Today’s story was inspired by this tweet about skincare not caring at all:
Every morning, Sarah wakes up at 5:30, takes a bath for 30 minutes, and spends another 30 doing skincare, then an extra hour getting ready for work and walking to the bus stop.
But this morning was different.
See, Sarah just got a salary increase, so she’s been upgrading her standard of living to meet said increase.
She’d decided the pile of skincare products locked away in her drawer wasn’t enough because when your money is now as long as Dangote’s…
…it’s only right you move like Dangote.
After holding off on her skincare haul for the entire weekend and trying to restrain herself from spending more money on skincare, Sarah snuck out of her house at 4:30 p.m. like a konji-afflicted man sneaking out to meet his other family.
Because the last time she had to explain to her mother why she was spending so much money on skincare products, the woman came back from Lagos Island the next day, with soap that smelt like irú, tied in brown paper and raffia leaves, and cream that looked like they used kerosene to mix it, in a big white container.
So no, Sarah wasn’t going to take her chances with that woman again, and if it meant promising her good sunscreen to her tyrant younger sister to cover for her with their mother, then so be it.
After a long and stressful day of spending the money she worked for and somehow still finding time for a maiden edition of le tour de Lagos with her friends, Sarah returns to the house, crashing into her bed the second she sees it.
Another unwise decision from her. Without setting an alarm clock the night before, Sarah was bound by laws and forces beyond her control to wake up like a politician with stolen loot under his bed.
Sarah wakes up at 7:30 AM and hurries around the room, gathering everything she’ll need for her day.
- Waterbottle? Check
- Powerbank? Check
- Power chord to use and wipe her boss’s head in case he gives her work greater than her new salary? Double check.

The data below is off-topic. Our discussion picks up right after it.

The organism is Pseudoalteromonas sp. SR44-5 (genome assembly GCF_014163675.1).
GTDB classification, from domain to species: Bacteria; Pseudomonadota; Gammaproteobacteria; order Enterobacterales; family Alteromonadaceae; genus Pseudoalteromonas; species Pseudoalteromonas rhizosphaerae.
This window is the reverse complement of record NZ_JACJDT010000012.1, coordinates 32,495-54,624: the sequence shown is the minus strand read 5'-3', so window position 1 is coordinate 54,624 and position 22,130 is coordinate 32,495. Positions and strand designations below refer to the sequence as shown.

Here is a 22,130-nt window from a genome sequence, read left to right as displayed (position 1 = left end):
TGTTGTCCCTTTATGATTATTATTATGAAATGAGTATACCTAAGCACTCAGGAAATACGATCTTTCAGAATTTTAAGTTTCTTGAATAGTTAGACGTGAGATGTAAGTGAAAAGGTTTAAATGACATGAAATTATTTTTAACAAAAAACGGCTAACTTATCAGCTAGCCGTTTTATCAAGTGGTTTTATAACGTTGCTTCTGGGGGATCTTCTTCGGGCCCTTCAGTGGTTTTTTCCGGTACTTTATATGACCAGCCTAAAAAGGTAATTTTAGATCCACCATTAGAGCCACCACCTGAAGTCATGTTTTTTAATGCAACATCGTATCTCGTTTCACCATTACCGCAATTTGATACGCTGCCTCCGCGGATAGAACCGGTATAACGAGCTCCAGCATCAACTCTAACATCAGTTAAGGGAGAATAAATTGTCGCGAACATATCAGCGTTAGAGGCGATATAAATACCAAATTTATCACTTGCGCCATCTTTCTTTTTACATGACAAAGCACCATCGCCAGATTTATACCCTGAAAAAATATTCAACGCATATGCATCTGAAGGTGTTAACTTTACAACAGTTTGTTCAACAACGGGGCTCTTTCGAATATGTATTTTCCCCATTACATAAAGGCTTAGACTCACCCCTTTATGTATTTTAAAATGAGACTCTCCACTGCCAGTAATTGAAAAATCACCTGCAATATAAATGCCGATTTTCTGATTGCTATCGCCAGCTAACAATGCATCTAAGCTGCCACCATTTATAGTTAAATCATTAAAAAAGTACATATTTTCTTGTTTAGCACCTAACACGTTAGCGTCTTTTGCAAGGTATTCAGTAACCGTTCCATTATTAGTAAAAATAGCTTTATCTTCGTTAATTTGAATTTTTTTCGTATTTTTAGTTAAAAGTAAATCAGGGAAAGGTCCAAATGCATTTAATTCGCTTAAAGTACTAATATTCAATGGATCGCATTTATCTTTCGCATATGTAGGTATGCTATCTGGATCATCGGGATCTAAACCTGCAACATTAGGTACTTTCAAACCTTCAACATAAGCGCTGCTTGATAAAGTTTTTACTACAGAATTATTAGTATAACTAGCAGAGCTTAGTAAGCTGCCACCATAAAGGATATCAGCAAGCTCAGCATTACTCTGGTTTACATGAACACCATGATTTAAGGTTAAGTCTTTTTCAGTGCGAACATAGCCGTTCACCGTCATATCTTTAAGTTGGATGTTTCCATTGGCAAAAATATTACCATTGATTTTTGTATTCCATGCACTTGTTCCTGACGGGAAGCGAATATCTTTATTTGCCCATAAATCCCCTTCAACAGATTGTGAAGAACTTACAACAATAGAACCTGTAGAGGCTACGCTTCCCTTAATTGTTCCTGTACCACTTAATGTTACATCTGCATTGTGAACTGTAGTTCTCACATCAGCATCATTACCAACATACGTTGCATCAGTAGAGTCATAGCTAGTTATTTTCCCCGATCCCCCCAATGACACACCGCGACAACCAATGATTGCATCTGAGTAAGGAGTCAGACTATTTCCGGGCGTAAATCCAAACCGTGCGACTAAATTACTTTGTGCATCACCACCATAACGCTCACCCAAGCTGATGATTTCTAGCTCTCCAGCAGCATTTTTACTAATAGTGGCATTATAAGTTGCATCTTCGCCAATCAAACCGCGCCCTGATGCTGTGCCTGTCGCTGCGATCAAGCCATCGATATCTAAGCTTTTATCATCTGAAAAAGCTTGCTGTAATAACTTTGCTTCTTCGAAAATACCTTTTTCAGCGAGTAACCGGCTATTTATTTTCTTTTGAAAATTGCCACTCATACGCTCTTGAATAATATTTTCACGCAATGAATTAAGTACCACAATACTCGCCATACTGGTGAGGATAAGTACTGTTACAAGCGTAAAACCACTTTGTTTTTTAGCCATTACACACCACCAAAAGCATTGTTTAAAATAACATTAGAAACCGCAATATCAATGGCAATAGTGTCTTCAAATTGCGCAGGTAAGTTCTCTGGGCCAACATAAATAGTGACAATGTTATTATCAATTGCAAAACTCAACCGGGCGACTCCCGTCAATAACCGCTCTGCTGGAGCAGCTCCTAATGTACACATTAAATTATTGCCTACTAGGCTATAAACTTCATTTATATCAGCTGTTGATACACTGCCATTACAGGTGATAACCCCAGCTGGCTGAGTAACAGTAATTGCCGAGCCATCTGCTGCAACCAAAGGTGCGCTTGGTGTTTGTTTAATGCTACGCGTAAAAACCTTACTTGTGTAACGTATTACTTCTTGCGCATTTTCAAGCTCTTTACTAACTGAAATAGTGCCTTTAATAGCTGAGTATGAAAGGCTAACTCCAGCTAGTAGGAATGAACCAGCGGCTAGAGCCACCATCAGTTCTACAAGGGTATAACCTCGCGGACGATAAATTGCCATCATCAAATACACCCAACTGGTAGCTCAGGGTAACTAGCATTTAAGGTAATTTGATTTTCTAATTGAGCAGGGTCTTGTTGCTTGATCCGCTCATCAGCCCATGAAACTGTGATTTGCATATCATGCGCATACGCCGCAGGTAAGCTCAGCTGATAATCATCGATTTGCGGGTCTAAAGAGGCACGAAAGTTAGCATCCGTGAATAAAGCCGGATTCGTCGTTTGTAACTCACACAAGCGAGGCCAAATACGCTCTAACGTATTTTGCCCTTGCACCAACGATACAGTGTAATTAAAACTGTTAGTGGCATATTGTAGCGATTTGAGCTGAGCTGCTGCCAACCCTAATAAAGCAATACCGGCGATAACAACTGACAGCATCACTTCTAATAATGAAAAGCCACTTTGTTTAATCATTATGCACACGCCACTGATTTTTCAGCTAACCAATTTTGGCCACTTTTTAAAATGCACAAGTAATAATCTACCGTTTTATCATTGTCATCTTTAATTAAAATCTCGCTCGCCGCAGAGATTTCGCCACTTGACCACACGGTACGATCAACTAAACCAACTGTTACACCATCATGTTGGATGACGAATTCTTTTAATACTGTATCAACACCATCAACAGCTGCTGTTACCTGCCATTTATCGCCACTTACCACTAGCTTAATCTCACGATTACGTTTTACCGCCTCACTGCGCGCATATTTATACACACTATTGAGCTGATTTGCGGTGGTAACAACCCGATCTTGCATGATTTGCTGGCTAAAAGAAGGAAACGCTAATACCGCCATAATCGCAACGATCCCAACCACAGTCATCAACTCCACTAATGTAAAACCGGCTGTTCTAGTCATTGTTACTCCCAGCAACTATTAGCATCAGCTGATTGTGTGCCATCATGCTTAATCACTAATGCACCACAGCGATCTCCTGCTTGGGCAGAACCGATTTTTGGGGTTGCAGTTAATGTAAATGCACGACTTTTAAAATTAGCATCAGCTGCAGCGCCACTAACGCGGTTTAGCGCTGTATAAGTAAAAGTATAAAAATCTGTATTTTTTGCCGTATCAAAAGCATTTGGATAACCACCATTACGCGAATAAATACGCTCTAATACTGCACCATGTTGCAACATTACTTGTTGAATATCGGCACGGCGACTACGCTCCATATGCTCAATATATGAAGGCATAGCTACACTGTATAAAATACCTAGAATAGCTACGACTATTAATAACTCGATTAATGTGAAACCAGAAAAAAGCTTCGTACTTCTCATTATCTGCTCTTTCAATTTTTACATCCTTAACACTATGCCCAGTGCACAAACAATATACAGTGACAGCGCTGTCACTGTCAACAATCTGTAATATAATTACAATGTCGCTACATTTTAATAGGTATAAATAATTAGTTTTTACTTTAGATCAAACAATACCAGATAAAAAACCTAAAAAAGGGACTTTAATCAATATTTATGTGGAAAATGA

She gets dressed and begins her skincare ritual, toner, serum, moisturiser. Surprised and confused, she looks through her dresser and begins the search for her sunscreen.
Sarah’s mother walks into the room, equal parts surprised and confused.
Mummy Sarah: Why are you still here?
Sarah doesn’t answer her. Instead, she stares at the bottle in her hand.
Sarah: Is that my sunscreen?
Mummy Sarah: How am I supposed to know?
Sarah takes the bottle from her and finds it empty.
Mummy Sarah: Ehn, your sister said you gave her to use. Sorry, sorry, rub normal cream, you hear?
Mummy Sarah drops Sarah’s bottle of body lotion on her bed and leaves the room.
Sarah looks at the time and shelves her anger for later. She picks up her bag, shoes, and the new bottle of sunscreen she’d bought the day before and rushes out of the house, furiously rubbing it on her face.
She walks into the street, waving down a bike.
Sarah: Bus stop
Bike man: Aunty …
Sarah: I have cash, abeg let’s go.
As the bike speeds through the streets, people turn and stare.
The bike stops at the bus stop, Sarah gets down and hands him the fare.
Bike man: Aunty…
Sarah ignores him and rushes past a conductor and into a bus.
Conductor: Many are mad, few are roaming. Heiss, aunty…
Sarah answers him without looking up from her bag.
Sarah: Oga, I get change.
The woman sitting beside her moves the child in her lap away and taps her.
She points at Sarah’s face.
The child in the woman’s lap laughs like a Nigerian uncle with endless money.
Child: Aunty you look like ojuju calabar
The woman pulls a mirror out and points it at Sarah’s face.
Conductor: Your face